In a world ravaged by sin, the bitter fruits of greed, war, and ignorance are multiplying. Even in so called “affluent societies” the homelessness and the poor are growing populations. More than 10,000 people starve to death every day. Two billion more are malnourished, and thousands more go blind annually because of dietary deficiency. Approximately two-thirds of the world’s population remains caught in a cycle of hunger-sickness-death.
There are some who bear liability for their condition, but
the majority of these individuals and families are destituted
by political, economic, cultural, or social events largely beyond
Historically, those in such circumstances have found
succor and advocacy in the hearts of the followers of Jesus
Christ. Caring institutions are in many cases begun by the
church and later assumed by government agencies, or vice
versa. These agencies, aside from any ideological altruism,
reflect society’s recognition that it is in its own best interest
to deal compassionately with the less fortunate.
Social scientists tell us that a number of ills find fertile
ground in the conditions of poverty. Feelings of hopelessness,
alienation, envy and resentment often lead to antisocial
attitudes and behavior. Then society is left to pay for the after-effects of such ills through its courts, prisons, and welfare
systems. Poverty and misfortune as such do not cause
crime and provide no excuse for it. But when the claims of
compassion are denied, discouragement, and even resentment
are likely to follow.
The claims upon the Christian’s compassion are not illfounded.
They do not spring from any legal or even social
contract theory, but from the clear teaching of scripture: “He
has showed you, O man, what is good: and what does the
Lord require of you but to do justice, and to love kindness,
and to walk humbly with your God?” (Micah 7:8 RSV)
The fifty-eighth chapter of Isaiah is precious to Seventhday
Adventists. We see our responsibility in this chapter as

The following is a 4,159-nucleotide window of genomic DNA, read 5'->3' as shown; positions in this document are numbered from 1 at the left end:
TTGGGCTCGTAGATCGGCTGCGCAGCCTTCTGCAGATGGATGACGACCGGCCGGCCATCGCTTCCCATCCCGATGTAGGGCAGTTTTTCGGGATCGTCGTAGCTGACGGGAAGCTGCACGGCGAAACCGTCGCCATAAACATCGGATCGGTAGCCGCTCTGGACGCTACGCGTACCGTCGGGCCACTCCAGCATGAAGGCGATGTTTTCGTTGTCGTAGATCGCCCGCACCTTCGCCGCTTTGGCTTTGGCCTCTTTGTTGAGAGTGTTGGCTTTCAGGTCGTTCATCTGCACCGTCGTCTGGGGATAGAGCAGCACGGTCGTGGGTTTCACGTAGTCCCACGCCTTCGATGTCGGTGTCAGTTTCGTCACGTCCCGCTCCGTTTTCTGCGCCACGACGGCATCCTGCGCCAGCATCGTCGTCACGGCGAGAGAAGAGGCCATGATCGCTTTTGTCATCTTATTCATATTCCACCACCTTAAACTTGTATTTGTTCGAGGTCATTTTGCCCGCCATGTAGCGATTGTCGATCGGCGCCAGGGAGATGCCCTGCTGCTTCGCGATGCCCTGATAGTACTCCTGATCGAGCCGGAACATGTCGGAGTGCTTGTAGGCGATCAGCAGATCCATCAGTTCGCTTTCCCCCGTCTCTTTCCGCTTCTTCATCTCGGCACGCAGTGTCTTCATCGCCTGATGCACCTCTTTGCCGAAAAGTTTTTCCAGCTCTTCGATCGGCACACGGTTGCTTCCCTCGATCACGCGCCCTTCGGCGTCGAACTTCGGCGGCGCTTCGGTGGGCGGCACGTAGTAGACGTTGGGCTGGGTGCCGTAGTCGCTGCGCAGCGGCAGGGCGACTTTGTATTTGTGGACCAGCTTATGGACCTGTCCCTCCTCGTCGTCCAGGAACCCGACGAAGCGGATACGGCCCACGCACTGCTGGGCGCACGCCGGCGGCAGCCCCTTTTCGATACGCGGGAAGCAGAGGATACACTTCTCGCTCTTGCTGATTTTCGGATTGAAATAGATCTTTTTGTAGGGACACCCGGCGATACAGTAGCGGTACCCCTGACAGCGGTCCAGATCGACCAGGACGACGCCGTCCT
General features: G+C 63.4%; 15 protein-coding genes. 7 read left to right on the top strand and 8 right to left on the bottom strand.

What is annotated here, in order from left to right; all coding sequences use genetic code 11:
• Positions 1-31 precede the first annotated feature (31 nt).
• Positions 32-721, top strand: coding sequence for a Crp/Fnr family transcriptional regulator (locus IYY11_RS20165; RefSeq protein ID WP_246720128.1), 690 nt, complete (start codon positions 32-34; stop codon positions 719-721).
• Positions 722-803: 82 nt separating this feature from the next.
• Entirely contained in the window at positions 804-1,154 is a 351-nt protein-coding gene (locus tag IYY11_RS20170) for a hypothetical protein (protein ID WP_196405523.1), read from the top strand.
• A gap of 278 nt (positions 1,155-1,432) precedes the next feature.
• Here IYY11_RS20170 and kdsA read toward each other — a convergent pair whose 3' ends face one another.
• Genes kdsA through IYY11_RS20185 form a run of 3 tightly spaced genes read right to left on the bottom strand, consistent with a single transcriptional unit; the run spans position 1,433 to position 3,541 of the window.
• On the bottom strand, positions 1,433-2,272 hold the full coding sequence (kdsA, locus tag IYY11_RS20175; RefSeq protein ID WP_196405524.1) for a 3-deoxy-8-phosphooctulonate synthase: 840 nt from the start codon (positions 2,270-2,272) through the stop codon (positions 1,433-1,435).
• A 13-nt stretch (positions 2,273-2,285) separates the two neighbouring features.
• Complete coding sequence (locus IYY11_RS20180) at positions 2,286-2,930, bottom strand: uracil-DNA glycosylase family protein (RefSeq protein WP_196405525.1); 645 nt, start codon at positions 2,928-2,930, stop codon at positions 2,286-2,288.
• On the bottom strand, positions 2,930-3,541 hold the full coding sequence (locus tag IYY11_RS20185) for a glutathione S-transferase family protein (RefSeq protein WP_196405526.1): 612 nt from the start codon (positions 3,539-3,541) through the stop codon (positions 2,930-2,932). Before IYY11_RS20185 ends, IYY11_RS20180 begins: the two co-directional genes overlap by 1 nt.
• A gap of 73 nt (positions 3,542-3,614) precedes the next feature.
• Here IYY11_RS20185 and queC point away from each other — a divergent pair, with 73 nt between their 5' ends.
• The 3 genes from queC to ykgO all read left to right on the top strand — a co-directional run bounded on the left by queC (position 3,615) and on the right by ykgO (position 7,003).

those raised up to be “The repairer of the breach, the restorer
of paths to dwell in” (verse 12).
The call is to restore and “to loose the bands of wickedness
... to deal thy bread to the hungry ... bring the poor that
are cast out to thy house ... when thou seest the naked, that
thou cover him” (verses 6, 7). So as repairers of the breach,
we are to restore and care for the poor. If we carry out the
principles of the law of God in acts of mercy and love, we
will represent the character of God to the world.
In effecting Christ’s ministry today, we must do as He
did, and not only preach the gospel to the poor, but heal
the sick, feed the hungry, and raise the downcast (see Luke
4:18, 19; Matt. 14:14). But verse 16 explains that it was so
that “they need not go away.” Christ’s own example is determinative
for His followers.
In Christ’s response to Judas’ feigned concern for the
poor: “For you always have the poor with you, but you will
not always have me” (Matt.26:11 RSV), we are reminded
that it is the “Living Bread” that people most desperately
need. However, we also recognize the inseparables between
the physical and the spiritual. By supporting those church
and public policies that relieve suffering, and by individual
and united efforts of compassion, we augment that very
This public statement was released by the General Conference
president, Neal C. Wilson, after consultation with the 16 world vice
presidents of the Seventh-day Adventist Church, on July 5, 1990,
at the General Conference Session in Indianapolis, Indiana, USA.